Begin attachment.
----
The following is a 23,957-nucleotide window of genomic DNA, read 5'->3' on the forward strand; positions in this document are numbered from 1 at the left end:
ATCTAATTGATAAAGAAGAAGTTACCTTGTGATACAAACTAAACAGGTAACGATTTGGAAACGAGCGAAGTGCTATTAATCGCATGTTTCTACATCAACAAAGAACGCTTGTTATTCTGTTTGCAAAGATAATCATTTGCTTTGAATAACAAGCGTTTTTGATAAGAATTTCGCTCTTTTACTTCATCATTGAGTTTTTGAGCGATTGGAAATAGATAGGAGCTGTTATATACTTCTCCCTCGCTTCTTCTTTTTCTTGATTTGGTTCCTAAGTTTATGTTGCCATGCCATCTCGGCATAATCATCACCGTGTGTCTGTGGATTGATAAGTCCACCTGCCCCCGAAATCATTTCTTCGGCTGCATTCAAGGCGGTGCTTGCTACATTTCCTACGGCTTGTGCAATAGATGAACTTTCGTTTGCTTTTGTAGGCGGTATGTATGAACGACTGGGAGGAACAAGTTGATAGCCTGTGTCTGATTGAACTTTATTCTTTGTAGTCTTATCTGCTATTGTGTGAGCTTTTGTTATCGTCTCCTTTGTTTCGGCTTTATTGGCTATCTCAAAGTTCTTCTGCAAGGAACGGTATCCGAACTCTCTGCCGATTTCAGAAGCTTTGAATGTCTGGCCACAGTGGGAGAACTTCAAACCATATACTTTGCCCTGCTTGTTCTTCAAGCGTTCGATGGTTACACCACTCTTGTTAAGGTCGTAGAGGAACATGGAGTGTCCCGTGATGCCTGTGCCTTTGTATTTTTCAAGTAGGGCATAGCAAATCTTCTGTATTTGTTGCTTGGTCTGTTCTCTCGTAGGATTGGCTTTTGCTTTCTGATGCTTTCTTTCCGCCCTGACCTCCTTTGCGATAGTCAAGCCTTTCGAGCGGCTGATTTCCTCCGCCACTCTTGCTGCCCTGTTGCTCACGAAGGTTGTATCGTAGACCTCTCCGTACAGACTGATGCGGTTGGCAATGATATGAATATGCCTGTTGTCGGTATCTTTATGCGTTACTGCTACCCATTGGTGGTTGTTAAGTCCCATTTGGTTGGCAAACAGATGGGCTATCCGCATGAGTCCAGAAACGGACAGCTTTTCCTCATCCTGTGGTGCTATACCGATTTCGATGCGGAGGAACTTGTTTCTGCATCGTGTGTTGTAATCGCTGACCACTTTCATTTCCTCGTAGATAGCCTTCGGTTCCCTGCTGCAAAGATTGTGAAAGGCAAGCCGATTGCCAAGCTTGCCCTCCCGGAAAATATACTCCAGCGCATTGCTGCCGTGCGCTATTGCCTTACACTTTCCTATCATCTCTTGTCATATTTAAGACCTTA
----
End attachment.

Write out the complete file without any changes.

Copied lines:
The following is a 23,957-nucleotide window of genomic DNA, read 5'->3' on the forward strand; positions in this document are numbered from 1 at the left end:
ATCTAATTGATAAAGAAGAAGTTACCTTGTGATACAAACTAAACAGGTAACGATTTGGAAACGAGCGAAGTGCTATTAATCGCATGTTTCTACATCAACAAAGAACGCTTGTTATTCTGTTTGCAAAGATAATCATTTGCTTTGAATAACAAGCGTTTTTGATAAGAATTTCGCTCTTTTACTTCATCATTGAGTTTTTGAGCGATTGGAAATAGATAGGAGCTGTTATATACTTCTCCCTCGCTTCTTCTTTTTCTTGATTTGGTTCCTAAGTTTATGTTGCCATGCCATCTCGGCATAATCATCACCGTGTGTCTGTGGATTGATAAGTCCACCTGCCCCCGAAATCATTTCTTCGGCTGCATTCAAGGCGGTGCTTGCTACATTTCCTACGGCTTGTGCAATAGATGAACTTTCGTTTGCTTTTGTAGGCGGTATGTATGAACGACTGGGAGGAACAAGTTGATAGCCTGTGTCTGATTGAACTTTATTCTTTGTAGTCTTATCTGCTATTGTGTGAGCTTTTGTTATCGTCTCCTTTGTTTCGGCTTTATTGGCTATCTCAAAGTTCTTCTGCAAGGAACGGTATCCGAACTCTCTGCCGATTTCAGAAGCTTTGAATGTCTGGCCACAGTGGGAGAACTTCAAACCATATACTTTGCCCTGCTTGTTCTTCAAGCGTTCGATGGTTACACCACTCTTGTTAAGGTCGTAGAGGAACATGGAGTGTCCCGTGATGCCTGTGCCTTTGTATTTTTCAAGTAGGGCATAGCAAATCTTCTGTATTTGTTGCTTGGTCTGTTCTCTCGTAGGATTGGCTTTTGCTTTCTGATGCTTTCTTTCCGCCCTGACCTCCTTTGCGATAGTCAAGCCTTTCGAGCGGCTGATTTCCTCCGCCACTCTTGCTGCCCTGTTGCTCACGAAGGTTGTATCGTAGACCTCTCCGTACAGACTGATGCGGTTGGCAATGATATGAATATGCCTGTTGTCGGTATCTTTATGCGTTACTGCTACCCATTGGTGGTTGTTAAGTCCCATTTGGTTGGCAAACAGATGGGCTATCCGCATGAGTCCAGAAACGGACAGCTTTTCCTCATCCTGTGGTGCTATACCGATTTCGATGCGGAGGAACTTGTTTCTGCATCGTGTGTTGTAATCGCTGACCACTTTCATTTCCTCGTAGATAGCCTTCGGTTCCCTGCTGCAAAGATTGTGAAAGGCAAGCCGATTGCCAAGCTTGCCCTCCCGGAAAATATACTCCAGCGCATTGCTGCCGTGCGCTATTGCCTTACACTTTCCTATCATCTCTTGTCATATTTAAGACCTTA